Bloodroot Powder

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Bloodroot Powder

Standardized: bloodroot
Other: red puccoon, red-root


Sanguinaria canadensis L.
Plant Family: Papaveraceae

Where in the world 
habitat and range for bloodroot

Bloodroot Powder is native to eastern North America from Nova Scotia, Canada southward to Florida, United States, and west to Great Lakes and down the Mississippi embayment.

Cultivation & Harvesting 
considerations for growing and harvesting bloodroot

Sanguinaria canadensis plants are found growing in moist to dry woods and thickets, often on flood plains and near shores or streams on slopes. They grow less frequently in clearings and meadows or on dunes, and are rarely found in disturbed sites.

Blood root prefers moist acidic soil.

Bloodroot propagation is typically done through seed or root division. Seeds are not readily available in large volumes and rootstock is expensive. Bloodroot is easily propagated by dividing the rhizomes in spring or in fall. Plants can be started indoors from seed or seed can be directly sown into the ground, but the rhizome divisions allow for a faster harvestable root.

Most bloodroot is harvested in the fall, but some is harvested in spring. If harvesting in fall, more than likely the leaves will have died back, making it difficult to know where plants are located unless the beds were clearly marked beforehand. Great care should be taken not to damage the roots.

Shake the roots free of soil and carefully remove any roots that are not bloodrootBloodroot is very susceptible to mold and should be processed as soon as possible. Wash the roots with a high-pressure stream of water from a hose. All soil must be removed from the roots. This may require breaking some of the larger roots to get them clean.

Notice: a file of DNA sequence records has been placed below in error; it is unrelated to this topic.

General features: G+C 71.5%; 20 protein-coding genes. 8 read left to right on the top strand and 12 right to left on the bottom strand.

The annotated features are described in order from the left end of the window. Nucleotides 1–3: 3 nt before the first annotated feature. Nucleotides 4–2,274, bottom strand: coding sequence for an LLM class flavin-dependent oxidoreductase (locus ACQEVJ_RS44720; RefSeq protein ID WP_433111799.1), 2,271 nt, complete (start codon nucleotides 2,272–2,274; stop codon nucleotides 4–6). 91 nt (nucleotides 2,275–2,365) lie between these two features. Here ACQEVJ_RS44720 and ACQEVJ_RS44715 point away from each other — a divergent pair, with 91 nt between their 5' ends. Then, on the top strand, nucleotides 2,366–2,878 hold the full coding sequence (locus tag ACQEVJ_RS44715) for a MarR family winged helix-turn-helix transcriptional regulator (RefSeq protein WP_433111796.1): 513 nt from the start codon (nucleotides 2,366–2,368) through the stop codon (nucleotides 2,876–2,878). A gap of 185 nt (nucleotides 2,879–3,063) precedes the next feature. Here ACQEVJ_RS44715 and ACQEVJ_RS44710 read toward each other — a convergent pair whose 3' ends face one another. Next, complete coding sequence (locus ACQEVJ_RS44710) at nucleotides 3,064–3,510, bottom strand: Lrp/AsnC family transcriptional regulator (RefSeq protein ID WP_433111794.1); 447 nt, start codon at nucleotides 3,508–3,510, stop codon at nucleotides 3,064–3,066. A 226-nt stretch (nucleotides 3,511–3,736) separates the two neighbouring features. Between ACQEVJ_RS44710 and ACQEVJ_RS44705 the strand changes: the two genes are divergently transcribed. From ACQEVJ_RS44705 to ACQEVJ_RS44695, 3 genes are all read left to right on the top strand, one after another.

Once the roots are clean, they are can be dried in a warm place with high airflow. A dehydrator, greenhouse, or room equipped with racks, dehumidifier, heater, and fan is often used. Roots are dried at about 950F, with high air-flow, for approximately three to seven days. Roots must be checked regularly for mold or deterioration. When roots break without bending, they are dry enough to store.

Special attention must be paid to larger roots to be sure they are dried thoroughly. Once the roots are completely dry, they can be stored in burlap sacks, cardboard barrels, or cardboard boxes, in a cool, dark, dry location. They need to be protected from rodents and insects. Dried roots can be stored for two years.

Since bloodroot preparations can also damage healthy skin, they should be used carefully and never on broken skin or sensitive areas, such as the eyelids, lips or genitals.


Limited supply and at risk (use consciously)

Bloodroot Powder is a low-growing woodland herb that grows in the north central United States and the prairie provinces in Canada. The red juice pressed from the fresh root is poisonous when taken internally.




Powder or paste from ground dried root. Can also be administered in extract form.


Specific: Not recommended for internal use. A potential skin irritant. Not to be applied to broken skin. Not for use in pregnancy except under the supervision of a qualified healthcare practitioner.
General: We recommend that you consult with a qualified healthcare practitioner before using herbal products, particularly if you are pregnant, nursing, or on any medications.

For educational purposes only. This information has not been evaluated by the Food and Drug Administration.
This information is not intended to diagnose, treat, cure, or prevent any disease.
Bloodroot Powder

1oz, 4oz, 8oz, 1lb

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